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Desert Diary


Early inhabitants of the Chihuahuan Desert spent innumerable hours finding, collecting, and preparing wild plants for food, often with meager results. These desert dwellers accumulated and passed on knowledge about which plants were nonpoisonous, palatable, and digestible.

One important group consists of the more than 200 species of agaves, all originating in the Americas. Often mistakenly thought to be cacti, they have long, swordlike leaves tipped with sharp spines, and many have additional spines along the leaf margins. By the time the Spanish invaded, natives had used wild agaves for food and fiber for at least 9,000 years, and the Aztecs had cultivated them for food, fiber, paper, and beverages for several centuries.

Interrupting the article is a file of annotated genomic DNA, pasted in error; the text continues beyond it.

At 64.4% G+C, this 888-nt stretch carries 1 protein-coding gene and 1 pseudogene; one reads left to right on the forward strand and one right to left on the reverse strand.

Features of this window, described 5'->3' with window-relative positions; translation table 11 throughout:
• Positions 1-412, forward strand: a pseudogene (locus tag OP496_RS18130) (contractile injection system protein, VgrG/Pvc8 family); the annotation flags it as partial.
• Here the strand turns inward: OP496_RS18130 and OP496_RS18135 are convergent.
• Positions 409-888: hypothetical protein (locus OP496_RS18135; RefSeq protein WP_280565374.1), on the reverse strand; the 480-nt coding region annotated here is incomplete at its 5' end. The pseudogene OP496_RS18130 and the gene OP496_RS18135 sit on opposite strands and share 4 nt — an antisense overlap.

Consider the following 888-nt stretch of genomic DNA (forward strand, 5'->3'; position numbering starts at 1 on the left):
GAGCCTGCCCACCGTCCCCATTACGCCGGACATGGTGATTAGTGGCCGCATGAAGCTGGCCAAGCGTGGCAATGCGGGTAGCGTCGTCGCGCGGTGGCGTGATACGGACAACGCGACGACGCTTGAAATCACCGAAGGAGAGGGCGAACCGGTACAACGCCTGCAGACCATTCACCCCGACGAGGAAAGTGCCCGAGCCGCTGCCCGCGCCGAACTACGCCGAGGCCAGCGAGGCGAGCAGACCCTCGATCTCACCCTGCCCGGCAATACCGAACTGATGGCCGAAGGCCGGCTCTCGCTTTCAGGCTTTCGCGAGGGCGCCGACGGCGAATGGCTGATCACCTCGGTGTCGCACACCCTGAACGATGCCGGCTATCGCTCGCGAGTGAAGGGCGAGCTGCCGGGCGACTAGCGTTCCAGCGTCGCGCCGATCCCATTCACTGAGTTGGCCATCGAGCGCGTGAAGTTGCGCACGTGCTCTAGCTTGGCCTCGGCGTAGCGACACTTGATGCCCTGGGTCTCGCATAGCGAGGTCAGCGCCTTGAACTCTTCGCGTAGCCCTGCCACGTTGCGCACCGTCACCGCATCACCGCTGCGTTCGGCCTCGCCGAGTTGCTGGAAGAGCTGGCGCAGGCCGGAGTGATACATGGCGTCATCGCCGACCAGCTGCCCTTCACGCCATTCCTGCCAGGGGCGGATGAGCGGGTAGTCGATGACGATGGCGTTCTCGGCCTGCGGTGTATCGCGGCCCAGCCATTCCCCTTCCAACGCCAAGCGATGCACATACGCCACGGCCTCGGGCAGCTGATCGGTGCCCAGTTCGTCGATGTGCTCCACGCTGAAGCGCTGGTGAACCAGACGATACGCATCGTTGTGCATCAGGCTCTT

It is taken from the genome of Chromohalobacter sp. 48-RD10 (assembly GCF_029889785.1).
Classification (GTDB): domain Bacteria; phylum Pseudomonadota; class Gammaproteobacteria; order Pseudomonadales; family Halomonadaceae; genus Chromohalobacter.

Agaves still provide a major source of fiber for cordage. The liquid in the leaves is very caustic, and contact with the skin will leave painful blisters. Plants live from 8 to 30 years and then send up a flowering stalk that may be over 20 feet high. The agave blooms once, making large clusters of flowers that produce seed. Then the plant dies.
pen and ink


Contributor: Elaine Hampton, College of Education, University of Texas at El Paso.

Desert Diary is a joint production of the Centennial Museum and KTEP National Public Radio at the University of Texas at El Paso.

Two species of Agave

Two species of agave: Chisos Agave in back, Lechuguilla in front. Photograph by Wynn Anderson.



Gentry, H.S. 1982. Agaves of continental North America. University of Arizona Press, Tucson. 670 pp.

Web Resources

The Agave Page.

As food.

Food and fiber.